Digital Youth in Parliament highlighting the mental health risks of the digital world for young people
Digital Youth visited Parliament last week, sharing their expertise about young people’s mental health in an online world.
Professor Chris Hollis and Nkem from our Sprouting Minds young persons’ advisory group travelled to Westminster to speak to politicians and policymakers about the Digital Youth Programme and our research into the impact of the digital world on the mental health of young people.
Chris Hollis, Professor of Child and Adolescent Psychiatry at the University of Nottingham is co-lead of the Digital Youth Programme, along with Professor Ellen Townsend of the School of Psychology.
Chris and Nkem spoke to MPs, including Nottingham South MP Lilian Greenwood, about the importance of their research at Evidence Week in Parliament in November. Evidence Week brings together MPs, Peers, parliamentary services, researchers, and people from different walks of life across the UK to talk about why evidence matters in policymaking.
Professor Townsend said: “Our research, which is co-created with young people, will provide vital information for policy makers with regard to what is helpful and harmful in the online world, and which young people are most at risk.”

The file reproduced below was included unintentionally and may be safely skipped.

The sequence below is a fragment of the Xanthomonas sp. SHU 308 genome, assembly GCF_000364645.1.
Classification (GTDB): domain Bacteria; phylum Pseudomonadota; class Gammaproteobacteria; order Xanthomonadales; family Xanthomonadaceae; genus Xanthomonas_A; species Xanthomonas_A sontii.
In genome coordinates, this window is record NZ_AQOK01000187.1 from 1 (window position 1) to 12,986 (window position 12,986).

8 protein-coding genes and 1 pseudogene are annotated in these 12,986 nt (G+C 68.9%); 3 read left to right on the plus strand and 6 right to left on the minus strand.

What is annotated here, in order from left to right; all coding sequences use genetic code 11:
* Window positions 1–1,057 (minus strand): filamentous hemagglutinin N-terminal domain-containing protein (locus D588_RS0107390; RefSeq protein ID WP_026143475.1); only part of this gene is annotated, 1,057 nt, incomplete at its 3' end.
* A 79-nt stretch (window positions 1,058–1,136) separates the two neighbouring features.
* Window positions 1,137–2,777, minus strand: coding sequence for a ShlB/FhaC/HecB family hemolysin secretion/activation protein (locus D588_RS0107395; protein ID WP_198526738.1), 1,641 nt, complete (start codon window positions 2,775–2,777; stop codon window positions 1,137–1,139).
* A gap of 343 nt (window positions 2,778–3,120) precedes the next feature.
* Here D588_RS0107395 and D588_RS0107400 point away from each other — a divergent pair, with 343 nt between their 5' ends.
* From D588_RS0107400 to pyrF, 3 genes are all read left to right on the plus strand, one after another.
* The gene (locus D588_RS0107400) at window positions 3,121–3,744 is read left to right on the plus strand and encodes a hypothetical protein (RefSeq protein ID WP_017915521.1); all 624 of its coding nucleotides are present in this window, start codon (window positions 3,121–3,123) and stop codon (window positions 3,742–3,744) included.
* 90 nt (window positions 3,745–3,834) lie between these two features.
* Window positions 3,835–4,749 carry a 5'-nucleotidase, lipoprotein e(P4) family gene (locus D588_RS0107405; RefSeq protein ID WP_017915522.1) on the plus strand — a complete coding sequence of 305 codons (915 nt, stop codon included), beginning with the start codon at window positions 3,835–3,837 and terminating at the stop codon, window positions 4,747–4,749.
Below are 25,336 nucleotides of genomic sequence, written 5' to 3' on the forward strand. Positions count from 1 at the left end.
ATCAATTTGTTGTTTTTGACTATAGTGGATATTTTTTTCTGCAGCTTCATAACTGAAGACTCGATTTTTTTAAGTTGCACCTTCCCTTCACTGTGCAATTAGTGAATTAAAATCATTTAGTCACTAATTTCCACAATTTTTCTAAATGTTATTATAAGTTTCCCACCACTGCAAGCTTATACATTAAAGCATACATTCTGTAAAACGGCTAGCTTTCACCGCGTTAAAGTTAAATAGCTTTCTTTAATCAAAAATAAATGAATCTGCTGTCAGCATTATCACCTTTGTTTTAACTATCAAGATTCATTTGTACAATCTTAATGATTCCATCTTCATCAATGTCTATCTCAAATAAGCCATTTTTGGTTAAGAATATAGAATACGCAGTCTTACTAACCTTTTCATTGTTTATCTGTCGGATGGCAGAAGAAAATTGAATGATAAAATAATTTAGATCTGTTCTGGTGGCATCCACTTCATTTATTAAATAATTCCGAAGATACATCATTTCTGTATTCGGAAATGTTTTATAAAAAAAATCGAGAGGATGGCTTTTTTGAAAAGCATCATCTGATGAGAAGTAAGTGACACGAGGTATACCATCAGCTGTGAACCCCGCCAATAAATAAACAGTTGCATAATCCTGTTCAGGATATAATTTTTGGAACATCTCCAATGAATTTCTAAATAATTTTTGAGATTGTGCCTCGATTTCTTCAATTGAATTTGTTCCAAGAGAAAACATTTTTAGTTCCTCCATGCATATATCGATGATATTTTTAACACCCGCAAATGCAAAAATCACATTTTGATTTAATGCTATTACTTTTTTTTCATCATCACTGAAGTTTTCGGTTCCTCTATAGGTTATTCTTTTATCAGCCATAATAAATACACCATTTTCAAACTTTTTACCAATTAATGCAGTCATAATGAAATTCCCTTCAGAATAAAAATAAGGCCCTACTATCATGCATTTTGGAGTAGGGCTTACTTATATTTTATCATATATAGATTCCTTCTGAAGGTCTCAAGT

“We are also developing a suite of new digital tools to help support good mental health and wellbeing in young people. These are sorely needed to help plug the gap between demand for youth mental health support and what services can currently offer,” added Professor Hollis.
Presenting this research was a great opportunity to educate policymakers on evidence into young people’s mental health while the Online Safety Bill passes through Parliament, and more widely encouraging the embedding of good mental health practices into all legislation. This is of vital importance as online spaces and social media create both risks and opportunities for young people’s mental health.
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